Although a robbery was not involved, we adhered to the principles of law set forth in Siebert, in Brannum v. Spring Lakes Country Club, Inc., 203 Kan. 658, 455 P.2d 546.

From the outset of hearings on this compensation claim, and as its second point on appeal, respondent contends no written claim for compensation was made to employer in compliance with K.S.A. 44-520a (1) (now K.S.A. 1972 Supp. 44-520a [1]), which states:

*81 "(1) No proceedings for compensation shall be maintainable hereunder unless a written claim for compensation shall be served upon the employer by delivering such written claim to him or his duly authorized agent, or by delivering such written claim to him by registered or certified mail...."

Whether technical non-compliance with procedural requirements is to be allowed to defeat an otherwise meritorious claim is often litigated in connection with administrative procedures. The issue is well set forth in 3 Larson's Workmen's Compensation Law, § 78.10, § 78.11:

"The adjective law of workmen's compensation, like the substantive, takes its tone from the beneficent and remedial character of the legislation. Procedure is generally summary and informal. The initial handling of claims, and perhaps the first review, are administrative in all but a few states. The whole idea is to get away from cumbersome procedures and technicalities of pleading, and to reach a right decision by the shortest and quickest possible route. On the other hand, as every lawyer knows, there is a point beyond which the sweeping-aside of `technicalities' cannot go, since evidentiary and procedural rules usually have an irreducible hard core of necessary function that cannot be dispensed with in any orderly investigation of the merits of a case. The question that constantly recurs in a survey of the procedural side of workmen's compensation is whether, in any particular case involving a loss of benefits for procedural reasons under an otherwise meritorious claim, the indispensability of the procedural purpose so served outweighs the thwarting of the protective functions of the act. "Even under a statute that specifically requires the filing of a claim, most courts will accept as the equivalent of a statutory claim any paper that contains the substance usually supplied by a formal claim, although the form may be defective...." (pp. 2, 3.)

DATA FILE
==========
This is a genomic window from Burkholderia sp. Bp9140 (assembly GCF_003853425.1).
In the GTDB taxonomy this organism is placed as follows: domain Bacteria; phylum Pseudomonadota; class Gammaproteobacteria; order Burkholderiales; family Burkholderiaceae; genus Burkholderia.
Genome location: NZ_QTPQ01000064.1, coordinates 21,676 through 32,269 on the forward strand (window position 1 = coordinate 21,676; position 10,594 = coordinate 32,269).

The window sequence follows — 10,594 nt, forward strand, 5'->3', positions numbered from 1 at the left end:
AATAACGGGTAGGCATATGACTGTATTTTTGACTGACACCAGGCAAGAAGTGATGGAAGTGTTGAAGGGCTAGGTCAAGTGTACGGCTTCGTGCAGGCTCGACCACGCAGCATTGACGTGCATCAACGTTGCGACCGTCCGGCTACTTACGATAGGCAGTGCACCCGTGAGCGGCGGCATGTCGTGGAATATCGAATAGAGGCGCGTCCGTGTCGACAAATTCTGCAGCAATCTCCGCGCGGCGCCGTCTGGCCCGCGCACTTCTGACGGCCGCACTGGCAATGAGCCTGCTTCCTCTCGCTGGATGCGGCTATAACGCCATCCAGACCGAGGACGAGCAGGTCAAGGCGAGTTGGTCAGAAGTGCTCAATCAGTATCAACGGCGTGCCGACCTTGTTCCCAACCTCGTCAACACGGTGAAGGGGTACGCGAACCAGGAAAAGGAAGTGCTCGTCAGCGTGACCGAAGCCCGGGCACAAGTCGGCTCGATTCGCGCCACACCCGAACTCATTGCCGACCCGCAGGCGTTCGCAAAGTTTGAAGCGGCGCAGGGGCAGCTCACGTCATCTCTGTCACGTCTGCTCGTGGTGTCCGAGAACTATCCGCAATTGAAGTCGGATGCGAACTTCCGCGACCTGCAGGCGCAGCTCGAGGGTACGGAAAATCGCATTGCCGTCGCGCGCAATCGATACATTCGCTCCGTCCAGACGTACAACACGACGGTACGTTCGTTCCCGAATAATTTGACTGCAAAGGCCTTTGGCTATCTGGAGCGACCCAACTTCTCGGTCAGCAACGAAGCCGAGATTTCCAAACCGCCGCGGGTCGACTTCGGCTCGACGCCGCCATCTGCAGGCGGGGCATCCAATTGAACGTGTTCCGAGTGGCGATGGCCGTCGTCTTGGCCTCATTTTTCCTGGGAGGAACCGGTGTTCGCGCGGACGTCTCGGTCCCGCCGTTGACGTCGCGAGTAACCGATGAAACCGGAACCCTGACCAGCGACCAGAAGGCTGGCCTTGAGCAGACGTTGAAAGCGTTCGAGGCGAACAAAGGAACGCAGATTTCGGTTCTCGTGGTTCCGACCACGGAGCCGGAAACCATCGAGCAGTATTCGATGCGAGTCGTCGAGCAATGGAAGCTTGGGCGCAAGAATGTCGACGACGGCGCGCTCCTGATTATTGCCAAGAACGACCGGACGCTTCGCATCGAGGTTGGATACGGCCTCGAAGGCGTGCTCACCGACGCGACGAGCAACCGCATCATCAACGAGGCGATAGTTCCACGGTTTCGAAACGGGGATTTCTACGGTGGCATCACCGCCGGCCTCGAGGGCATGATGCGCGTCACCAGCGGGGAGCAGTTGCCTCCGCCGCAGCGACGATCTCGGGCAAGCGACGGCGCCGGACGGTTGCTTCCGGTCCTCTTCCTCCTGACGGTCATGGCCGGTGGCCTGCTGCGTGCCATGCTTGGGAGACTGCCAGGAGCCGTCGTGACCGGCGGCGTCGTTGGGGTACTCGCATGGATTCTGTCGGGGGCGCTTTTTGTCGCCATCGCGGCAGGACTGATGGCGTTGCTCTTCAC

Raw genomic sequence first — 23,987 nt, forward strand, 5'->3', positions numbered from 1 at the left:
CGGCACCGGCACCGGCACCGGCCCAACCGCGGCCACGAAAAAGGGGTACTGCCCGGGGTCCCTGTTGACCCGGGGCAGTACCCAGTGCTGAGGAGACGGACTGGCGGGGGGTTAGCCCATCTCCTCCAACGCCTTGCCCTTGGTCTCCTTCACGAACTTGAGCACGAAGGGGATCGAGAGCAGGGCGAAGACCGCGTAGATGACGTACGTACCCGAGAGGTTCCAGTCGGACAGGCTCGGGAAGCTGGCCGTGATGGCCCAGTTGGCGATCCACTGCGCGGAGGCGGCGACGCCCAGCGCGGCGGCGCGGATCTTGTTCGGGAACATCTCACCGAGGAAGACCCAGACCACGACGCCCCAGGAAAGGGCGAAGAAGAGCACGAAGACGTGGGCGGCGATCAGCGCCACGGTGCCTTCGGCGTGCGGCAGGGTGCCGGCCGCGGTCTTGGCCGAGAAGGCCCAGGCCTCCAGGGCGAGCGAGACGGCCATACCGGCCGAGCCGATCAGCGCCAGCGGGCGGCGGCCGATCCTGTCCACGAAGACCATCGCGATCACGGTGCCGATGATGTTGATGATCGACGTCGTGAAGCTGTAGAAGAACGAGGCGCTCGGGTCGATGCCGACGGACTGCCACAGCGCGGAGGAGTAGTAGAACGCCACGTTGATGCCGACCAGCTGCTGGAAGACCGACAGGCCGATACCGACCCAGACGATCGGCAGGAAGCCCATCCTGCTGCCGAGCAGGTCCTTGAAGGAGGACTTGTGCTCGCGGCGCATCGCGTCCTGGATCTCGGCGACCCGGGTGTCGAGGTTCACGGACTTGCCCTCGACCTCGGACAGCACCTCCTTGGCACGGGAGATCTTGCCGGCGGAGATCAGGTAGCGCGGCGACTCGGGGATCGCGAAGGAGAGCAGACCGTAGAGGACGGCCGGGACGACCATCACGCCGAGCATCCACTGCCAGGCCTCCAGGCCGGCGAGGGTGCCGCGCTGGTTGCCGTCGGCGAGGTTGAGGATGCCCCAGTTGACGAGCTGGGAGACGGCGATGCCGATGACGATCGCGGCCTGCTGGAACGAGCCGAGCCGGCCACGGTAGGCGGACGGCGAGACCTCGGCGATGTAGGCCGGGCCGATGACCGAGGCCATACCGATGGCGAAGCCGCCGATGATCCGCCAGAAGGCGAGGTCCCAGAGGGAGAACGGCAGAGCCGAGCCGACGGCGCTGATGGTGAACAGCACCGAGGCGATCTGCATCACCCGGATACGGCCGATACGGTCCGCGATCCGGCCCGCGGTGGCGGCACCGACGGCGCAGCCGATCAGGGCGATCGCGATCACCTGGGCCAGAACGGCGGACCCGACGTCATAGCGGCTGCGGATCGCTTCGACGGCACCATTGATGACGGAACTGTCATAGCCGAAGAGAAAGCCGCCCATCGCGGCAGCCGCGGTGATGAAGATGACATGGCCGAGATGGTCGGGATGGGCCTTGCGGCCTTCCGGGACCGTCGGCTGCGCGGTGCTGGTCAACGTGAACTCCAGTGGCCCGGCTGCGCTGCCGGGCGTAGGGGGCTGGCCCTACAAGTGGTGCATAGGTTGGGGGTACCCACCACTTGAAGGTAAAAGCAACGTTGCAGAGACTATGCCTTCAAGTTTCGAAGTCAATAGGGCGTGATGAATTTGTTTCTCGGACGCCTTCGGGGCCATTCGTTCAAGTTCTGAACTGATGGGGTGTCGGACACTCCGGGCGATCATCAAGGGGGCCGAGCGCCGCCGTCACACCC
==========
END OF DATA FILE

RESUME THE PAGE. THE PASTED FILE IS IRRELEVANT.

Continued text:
Claimant sent to respondent by certified mail completed form E-2, entitled "Dependent's Application for Hearing." The following information is contained in that completed form: name of employee, name of claimant and her relation to deceased employee, name of employer or respondent and its insurance company, date of accident, including approximate hour of accident, place of accident, statement of how accident occurred, date of employee's death, date employer was informed of accident and death, amount for which claimant was dependent upon deceased, average weekly wage of deceased employee at time of accident, and amount of funeral expenses. The form was signed by the claimant, Pearl Craig.

The Examiner, the Director, and district court, while differing upon the issue of whether the employee's death arose out of his employment, were unanimous in their finding at all stages of the proceedings that the form E-2, completed and sent to respondent, was sufficient to constitute a written claim for compensation.